Incorporating the Research into Your Story
Ah, now comes the moment of truth. How to cram all this hard won knowledge into your manuscript. In truth, as I mentioned in my last post, it is NOT all going to get into your story.
At this point, depending on whether you are a plotter or pantser, you begin to craft the framework of your action. A plotter will make another plot line, consult the vast ocean of amassed research and choose the juicy bits and pieces which will lift the story out of mediocrity and into a full and rich reading experience. The pantser will start writing and weave the information crammed into their skull into the weft and woof of their tale. Of course, even the most accomplished pantser will need to check the notes to be sure they have the facts correct.
It is so very tempting to stuff every bit of hard won information into the manuscript somewhere. Do not fall into this trap. The result will be a piece of dry, uninteresting writing which will put your reader to sleep. Not exactly the goal of an author to be sure.
Carefully select the tidbits which will help to move your plot forward and present them in a manner appropriate to your character’s age and experience. Use words and phrases which suit the protagonist’s gender and background.
Be wary of paraphrasing your research, if you have done a sufficient job you will understand the subject fully and be able to express it as your hero or heroine would. The words should roll naturally off their tongues without sounding stilted or as if they were reciting something learned by rote, but which they really have no understanding of.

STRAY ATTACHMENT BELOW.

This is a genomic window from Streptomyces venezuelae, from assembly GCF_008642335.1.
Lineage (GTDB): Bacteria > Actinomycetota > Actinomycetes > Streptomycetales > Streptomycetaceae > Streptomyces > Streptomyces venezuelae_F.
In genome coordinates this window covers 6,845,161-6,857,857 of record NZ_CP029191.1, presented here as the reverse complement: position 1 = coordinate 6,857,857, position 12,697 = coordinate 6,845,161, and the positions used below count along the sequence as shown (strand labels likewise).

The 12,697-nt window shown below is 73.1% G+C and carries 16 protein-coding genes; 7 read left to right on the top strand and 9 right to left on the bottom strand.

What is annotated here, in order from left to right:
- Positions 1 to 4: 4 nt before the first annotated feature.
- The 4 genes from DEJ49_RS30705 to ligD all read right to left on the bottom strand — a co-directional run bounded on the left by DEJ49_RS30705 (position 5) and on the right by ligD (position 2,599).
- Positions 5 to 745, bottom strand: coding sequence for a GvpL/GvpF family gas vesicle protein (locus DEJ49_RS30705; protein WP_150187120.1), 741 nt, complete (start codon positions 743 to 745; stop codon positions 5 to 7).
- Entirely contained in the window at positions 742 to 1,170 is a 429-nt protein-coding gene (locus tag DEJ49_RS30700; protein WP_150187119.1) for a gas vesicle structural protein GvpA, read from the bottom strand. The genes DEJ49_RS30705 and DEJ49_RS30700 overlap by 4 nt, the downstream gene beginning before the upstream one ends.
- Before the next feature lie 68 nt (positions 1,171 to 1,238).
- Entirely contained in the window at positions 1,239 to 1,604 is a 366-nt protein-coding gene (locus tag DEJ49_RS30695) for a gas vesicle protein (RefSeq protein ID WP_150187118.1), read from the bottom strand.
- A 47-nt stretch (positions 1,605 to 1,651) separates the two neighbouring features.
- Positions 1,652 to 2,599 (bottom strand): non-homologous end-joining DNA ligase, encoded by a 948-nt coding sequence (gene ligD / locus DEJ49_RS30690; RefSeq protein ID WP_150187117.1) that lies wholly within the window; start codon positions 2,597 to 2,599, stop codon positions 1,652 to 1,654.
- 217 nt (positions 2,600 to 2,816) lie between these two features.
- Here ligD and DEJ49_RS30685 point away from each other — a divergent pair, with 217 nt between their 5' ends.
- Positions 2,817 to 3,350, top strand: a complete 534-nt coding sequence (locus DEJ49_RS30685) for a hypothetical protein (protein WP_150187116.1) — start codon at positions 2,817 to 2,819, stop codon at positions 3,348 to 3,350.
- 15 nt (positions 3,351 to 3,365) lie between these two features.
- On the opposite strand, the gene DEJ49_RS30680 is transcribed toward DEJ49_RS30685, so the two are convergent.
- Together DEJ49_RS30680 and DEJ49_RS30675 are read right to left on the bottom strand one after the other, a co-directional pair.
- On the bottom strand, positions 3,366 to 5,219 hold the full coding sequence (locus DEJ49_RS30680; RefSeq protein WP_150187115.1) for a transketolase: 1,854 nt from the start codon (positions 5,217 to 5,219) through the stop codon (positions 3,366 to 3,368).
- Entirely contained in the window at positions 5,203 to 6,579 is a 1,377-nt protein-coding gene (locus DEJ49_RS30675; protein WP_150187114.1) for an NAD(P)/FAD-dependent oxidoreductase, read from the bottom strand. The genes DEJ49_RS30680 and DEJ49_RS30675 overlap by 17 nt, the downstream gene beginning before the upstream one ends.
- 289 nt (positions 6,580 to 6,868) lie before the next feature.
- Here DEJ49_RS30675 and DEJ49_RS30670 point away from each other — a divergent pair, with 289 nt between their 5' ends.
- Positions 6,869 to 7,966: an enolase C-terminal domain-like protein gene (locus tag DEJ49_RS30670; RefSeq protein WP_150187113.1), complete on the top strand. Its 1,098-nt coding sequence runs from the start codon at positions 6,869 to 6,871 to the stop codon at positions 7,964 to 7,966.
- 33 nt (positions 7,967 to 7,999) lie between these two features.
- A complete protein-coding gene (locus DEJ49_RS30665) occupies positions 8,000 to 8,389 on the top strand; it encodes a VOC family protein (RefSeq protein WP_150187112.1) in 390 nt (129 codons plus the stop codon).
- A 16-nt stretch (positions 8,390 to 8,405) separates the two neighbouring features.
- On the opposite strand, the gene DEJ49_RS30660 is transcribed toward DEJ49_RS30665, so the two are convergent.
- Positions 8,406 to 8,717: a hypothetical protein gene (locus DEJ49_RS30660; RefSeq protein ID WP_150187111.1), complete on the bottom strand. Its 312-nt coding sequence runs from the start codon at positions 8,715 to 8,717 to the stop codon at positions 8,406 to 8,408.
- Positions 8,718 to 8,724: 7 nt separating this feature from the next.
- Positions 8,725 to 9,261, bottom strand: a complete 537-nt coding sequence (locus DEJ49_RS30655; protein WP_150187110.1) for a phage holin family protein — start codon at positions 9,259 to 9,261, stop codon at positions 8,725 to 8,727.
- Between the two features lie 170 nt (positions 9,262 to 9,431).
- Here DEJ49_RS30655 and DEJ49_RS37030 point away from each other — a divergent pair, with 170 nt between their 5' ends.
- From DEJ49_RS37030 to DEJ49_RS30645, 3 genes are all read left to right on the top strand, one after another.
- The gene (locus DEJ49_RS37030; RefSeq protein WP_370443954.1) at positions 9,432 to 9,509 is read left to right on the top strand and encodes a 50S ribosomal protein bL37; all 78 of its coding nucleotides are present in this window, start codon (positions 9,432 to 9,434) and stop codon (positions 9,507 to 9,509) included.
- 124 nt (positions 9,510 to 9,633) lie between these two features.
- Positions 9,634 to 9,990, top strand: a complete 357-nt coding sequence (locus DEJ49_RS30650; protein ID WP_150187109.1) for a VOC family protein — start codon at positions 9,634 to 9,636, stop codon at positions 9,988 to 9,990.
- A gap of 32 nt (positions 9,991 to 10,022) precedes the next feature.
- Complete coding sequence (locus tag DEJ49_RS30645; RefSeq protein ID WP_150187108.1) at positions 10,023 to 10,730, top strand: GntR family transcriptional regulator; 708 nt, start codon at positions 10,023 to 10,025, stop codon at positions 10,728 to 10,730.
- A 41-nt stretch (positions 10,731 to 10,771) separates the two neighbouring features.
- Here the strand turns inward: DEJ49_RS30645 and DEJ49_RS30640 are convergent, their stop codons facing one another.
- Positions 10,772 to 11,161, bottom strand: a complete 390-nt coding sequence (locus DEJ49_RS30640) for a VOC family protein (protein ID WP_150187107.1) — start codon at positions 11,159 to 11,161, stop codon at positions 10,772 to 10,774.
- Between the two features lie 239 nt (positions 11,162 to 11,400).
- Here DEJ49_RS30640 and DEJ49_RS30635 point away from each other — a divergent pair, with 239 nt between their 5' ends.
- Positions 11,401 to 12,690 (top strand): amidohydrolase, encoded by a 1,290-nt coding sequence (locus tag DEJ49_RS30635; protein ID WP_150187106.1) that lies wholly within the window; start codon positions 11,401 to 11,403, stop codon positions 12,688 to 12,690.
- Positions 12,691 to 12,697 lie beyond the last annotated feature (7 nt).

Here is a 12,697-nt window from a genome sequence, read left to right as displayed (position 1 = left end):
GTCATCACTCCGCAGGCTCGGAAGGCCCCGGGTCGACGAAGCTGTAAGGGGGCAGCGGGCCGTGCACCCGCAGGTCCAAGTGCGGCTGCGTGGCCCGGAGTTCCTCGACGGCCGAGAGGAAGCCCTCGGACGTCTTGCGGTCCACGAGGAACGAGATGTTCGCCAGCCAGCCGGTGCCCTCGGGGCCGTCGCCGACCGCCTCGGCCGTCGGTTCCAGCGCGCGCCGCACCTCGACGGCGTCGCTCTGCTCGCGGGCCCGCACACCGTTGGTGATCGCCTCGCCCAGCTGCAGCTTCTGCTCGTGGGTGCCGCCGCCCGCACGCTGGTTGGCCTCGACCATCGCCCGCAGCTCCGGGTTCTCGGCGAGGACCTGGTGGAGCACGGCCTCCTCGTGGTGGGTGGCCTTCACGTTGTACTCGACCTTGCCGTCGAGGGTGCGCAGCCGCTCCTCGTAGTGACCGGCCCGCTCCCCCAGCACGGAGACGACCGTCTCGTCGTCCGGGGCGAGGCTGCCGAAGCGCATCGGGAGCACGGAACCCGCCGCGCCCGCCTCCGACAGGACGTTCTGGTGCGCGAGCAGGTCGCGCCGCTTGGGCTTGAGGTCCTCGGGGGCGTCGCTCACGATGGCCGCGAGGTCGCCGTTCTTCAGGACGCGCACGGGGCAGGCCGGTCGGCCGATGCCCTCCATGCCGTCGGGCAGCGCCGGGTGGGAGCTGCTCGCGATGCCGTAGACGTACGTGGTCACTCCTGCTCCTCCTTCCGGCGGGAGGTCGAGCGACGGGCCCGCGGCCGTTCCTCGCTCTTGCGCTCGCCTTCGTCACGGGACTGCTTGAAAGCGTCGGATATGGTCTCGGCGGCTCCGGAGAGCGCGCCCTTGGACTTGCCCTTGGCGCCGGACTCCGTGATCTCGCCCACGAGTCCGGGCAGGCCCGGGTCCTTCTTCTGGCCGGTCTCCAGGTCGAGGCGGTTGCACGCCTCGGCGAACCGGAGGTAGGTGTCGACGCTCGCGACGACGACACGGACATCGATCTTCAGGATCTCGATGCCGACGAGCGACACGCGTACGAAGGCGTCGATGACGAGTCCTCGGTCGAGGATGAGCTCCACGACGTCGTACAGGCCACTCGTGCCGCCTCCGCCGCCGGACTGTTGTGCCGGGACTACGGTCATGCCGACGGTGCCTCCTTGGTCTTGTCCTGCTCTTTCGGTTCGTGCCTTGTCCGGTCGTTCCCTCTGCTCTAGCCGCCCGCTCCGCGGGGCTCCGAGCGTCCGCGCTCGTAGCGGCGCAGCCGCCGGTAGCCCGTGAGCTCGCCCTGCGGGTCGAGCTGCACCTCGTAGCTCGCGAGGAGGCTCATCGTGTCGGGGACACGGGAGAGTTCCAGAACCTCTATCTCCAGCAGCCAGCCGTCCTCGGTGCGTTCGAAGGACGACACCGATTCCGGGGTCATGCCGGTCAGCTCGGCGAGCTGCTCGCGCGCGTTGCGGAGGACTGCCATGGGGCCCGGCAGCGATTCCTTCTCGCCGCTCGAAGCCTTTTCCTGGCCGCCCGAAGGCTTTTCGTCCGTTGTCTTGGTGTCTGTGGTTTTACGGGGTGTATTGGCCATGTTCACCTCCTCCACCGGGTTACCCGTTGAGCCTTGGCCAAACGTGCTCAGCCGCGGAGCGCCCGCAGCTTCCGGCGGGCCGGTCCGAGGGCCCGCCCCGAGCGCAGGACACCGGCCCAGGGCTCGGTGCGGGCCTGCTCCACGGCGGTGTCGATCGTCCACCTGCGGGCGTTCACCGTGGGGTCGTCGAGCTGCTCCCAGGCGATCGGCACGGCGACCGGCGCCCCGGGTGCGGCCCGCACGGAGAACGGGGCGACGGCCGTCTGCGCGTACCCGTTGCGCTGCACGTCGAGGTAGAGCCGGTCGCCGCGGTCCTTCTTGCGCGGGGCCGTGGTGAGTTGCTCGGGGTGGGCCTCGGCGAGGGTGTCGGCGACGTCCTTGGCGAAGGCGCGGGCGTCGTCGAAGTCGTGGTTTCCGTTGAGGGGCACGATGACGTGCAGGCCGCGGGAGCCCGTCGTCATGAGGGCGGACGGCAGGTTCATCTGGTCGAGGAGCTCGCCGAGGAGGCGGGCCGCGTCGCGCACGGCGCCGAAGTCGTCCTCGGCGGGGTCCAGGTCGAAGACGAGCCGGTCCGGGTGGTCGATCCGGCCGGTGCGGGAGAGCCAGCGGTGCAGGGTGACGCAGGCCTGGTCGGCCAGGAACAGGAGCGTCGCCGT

Always, always be sure your facts are correct and events are portrayed realistically. Do not give in to a whim and twist actual documented events to suit the purpose of your plot. Part of the craft of writing is finding ways to get your story where you want it to go without riding roughshod over the facts.
For me, this is the best part of the process. I get to play with my characters and their storyline, often a bit of research will jump out at me and I just have to use it. Now, the fun begins…
It is extremely important to allow your writing to mellow and age. Once you have finished a story, or a chapter(s) depending on the length of your work in progress, put it away for a week or so. Work on other things and then go back and read your previous work with fresh eyes. You will be amazed at what you find, places where you may need to cut things out to speed up the flow of the story where it is bogged down with fact; places where you need to flesh things out more. Back you go to your research files. Do this more than once and keep an open mind.
Finally, have someone else read what you have written. See if it makes sense to them, have you glossed over something which needs more information; have you bored them to tears explaining how a particle accelerator works when a brief couple of sentences would suffice?
I love this part of crafting the story. Call me crazy, I know.
Part Five of this workshop deals with organizing your data and sources. It will post at 5:00 PM See you then.